Bulletin of the American Physical Society
APS March Meeting 2011
Volume 56, Number 1
Monday–Friday, March 21–25, 2011; Dallas, Texas
Session X38: Focus Session: Non-Equilibrium Insights into Single Molecules and Cell Function I
2:30 PM–5:18 PM,
Thursday, March 24, 2011
Sponsoring Units: DCP DBP
Chair: Norbert Scherer, University of Chicago
Abstract ID: BAPS.2011.MAR.X38.4
Abstract: X38.00004 : Autonomous Boolean models for logic, timing, and stability in regulatory networks*
4:18 PM–4:54 PM
Preview Abstract Abstract
Joshua E.S. Socolar
(Physics Department and Center for Systems Biology, Duke University)
The dynamics of gene expression in a cell is controlled by a dizzying array of biochemical processes. Natural selection, however, has created regulatory systems with a level of logical organization that can be modeled without detailed knowledge of the biochemistry. In cases where graded responses are not relevant, autonomous Boolean network (ABN) models can effectively represent the logic of gene regulation. These are models in which Boolean logic governs the output value of each node and the timing of updates is determined according to delay parameters associated with each link. An advantage of ABNs over synchronous or random asynchronous Boolean networks is that noise associated with molecular concentrations or transport times can be represented through fluctuations in the timing of updates. We have used ABN models to investigate the stability of oscillations in a model of transcriptional oscillations in yeast and the parameter constraints in a model of segment polarity maintenance in the fly embryo, and also to characterize chaotic dynamics observed in a free--running digital electronic circuit. The yeast study highlights architectural and dynamical features of oscillators that rely on pulse transmission rather than a frustrated feedback loop; the fly study reveals timing constraints that are hidden in ODE models; and the electronics study shows that Boolean chaos can occur if and only if time delays are history dependent.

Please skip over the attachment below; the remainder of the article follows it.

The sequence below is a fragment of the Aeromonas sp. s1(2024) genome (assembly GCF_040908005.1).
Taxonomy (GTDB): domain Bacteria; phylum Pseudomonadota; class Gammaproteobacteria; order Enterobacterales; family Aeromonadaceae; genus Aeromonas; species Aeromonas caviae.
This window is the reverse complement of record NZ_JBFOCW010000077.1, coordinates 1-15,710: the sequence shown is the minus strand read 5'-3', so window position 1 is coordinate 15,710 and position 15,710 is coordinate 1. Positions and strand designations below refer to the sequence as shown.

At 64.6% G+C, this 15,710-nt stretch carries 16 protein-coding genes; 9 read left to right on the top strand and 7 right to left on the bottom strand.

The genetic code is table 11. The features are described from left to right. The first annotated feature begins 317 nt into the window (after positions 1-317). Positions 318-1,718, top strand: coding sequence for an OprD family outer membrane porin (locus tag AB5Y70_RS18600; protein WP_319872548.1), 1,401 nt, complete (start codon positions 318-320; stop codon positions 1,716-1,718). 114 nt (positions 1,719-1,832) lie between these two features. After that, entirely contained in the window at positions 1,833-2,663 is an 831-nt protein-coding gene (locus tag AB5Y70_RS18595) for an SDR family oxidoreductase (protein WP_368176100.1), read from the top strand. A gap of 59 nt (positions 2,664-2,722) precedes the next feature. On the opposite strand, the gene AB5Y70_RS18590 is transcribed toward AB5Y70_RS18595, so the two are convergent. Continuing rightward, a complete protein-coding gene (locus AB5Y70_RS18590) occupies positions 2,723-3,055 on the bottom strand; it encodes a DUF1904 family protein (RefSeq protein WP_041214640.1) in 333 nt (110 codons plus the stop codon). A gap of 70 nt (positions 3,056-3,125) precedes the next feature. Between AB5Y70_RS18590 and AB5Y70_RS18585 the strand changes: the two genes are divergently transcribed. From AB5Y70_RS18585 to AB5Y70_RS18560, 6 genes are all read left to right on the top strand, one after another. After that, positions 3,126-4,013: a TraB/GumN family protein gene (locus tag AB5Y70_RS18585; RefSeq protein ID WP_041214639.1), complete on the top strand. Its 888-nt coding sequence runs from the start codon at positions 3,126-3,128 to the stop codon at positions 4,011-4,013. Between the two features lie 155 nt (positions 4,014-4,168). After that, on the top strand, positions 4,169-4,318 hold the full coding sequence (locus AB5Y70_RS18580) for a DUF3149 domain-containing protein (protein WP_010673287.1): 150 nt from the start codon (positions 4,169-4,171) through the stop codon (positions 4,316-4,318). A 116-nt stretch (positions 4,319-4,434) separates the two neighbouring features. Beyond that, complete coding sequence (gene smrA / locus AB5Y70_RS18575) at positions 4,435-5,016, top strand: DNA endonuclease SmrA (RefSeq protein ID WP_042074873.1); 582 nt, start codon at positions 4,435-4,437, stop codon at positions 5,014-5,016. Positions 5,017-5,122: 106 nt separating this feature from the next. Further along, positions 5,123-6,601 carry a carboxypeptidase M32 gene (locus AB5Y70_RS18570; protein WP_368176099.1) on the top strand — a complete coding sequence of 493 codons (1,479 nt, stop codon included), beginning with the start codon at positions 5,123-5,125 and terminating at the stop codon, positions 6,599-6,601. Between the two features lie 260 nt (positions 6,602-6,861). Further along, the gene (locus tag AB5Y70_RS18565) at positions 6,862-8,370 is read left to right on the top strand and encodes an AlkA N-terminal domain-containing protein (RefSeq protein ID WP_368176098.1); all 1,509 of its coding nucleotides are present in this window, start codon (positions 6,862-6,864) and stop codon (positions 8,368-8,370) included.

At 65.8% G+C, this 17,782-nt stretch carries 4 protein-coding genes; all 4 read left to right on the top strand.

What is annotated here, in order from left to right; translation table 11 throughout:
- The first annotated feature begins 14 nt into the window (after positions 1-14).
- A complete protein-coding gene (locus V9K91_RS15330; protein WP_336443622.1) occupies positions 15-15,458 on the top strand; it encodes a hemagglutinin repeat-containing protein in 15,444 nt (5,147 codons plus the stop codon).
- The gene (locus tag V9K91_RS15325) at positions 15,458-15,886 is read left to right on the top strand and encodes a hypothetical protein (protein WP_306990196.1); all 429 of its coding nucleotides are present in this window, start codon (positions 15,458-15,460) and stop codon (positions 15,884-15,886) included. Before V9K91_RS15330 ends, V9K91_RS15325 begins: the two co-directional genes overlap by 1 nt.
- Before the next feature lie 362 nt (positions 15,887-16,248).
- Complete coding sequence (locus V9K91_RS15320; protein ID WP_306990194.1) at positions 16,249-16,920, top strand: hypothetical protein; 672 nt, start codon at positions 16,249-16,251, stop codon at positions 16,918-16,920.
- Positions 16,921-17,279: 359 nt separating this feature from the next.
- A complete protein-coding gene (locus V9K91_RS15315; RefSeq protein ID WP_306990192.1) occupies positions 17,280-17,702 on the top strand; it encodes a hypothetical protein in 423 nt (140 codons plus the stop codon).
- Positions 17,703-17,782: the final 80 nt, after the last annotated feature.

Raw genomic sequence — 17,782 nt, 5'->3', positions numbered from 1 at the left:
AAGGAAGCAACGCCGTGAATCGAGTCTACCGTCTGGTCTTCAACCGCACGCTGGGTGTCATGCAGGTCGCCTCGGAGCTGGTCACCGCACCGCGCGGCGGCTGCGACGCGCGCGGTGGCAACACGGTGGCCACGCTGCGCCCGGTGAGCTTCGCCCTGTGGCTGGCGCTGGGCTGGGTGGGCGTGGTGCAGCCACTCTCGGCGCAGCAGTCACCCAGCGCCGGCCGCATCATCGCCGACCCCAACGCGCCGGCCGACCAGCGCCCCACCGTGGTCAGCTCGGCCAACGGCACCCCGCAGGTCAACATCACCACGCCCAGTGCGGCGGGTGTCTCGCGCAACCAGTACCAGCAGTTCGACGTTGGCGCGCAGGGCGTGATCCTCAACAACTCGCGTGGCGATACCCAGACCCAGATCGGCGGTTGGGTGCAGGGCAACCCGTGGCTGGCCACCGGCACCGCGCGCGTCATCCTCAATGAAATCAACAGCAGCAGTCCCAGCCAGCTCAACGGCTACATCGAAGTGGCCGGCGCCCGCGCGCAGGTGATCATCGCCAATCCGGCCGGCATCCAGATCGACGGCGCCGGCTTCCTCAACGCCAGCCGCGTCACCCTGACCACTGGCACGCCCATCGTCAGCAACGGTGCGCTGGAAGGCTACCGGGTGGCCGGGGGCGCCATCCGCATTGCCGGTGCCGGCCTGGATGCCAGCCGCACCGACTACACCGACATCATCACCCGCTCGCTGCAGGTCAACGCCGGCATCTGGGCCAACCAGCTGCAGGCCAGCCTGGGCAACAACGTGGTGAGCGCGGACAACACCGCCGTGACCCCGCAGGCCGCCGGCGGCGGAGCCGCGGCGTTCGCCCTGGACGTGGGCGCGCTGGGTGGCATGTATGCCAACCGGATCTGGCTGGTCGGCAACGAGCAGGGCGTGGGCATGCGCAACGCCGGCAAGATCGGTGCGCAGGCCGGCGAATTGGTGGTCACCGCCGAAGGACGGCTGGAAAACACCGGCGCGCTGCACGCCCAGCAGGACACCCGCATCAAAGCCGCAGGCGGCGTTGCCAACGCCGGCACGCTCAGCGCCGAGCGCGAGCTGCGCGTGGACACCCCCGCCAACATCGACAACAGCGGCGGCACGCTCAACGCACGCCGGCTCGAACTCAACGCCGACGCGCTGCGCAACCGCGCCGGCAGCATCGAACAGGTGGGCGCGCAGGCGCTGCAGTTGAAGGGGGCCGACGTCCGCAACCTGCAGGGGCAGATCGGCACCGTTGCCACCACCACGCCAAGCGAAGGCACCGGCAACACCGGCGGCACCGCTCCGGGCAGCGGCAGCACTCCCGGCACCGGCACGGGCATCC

*Joint work with V.~Sevim, X.~Gong, X.~Cheng, M.~Sun, D.~Gauthier, H.~Cavalcante, and R.~Zhang. Supported by NSF Grant PHY-0417372 and NIH Grant P50-GM081883.
To cite this abstract, use the following reference: http://meetings.aps.org/link/BAPS.2011.MAR.X38.4
The American Physical Society (APS) is a non-profit membership organization working to advance the knowledge of physics.
1 Physics Ellipse, College Park, MD 20740-3844
Editorial Office 1 Research Road, Ridge, NY 11961-2701 (631) 591-4000
Office of Public Affairs 529 14th St NW, Suite 1050, Washington, D.C. 20045-2001 (202) 662-8700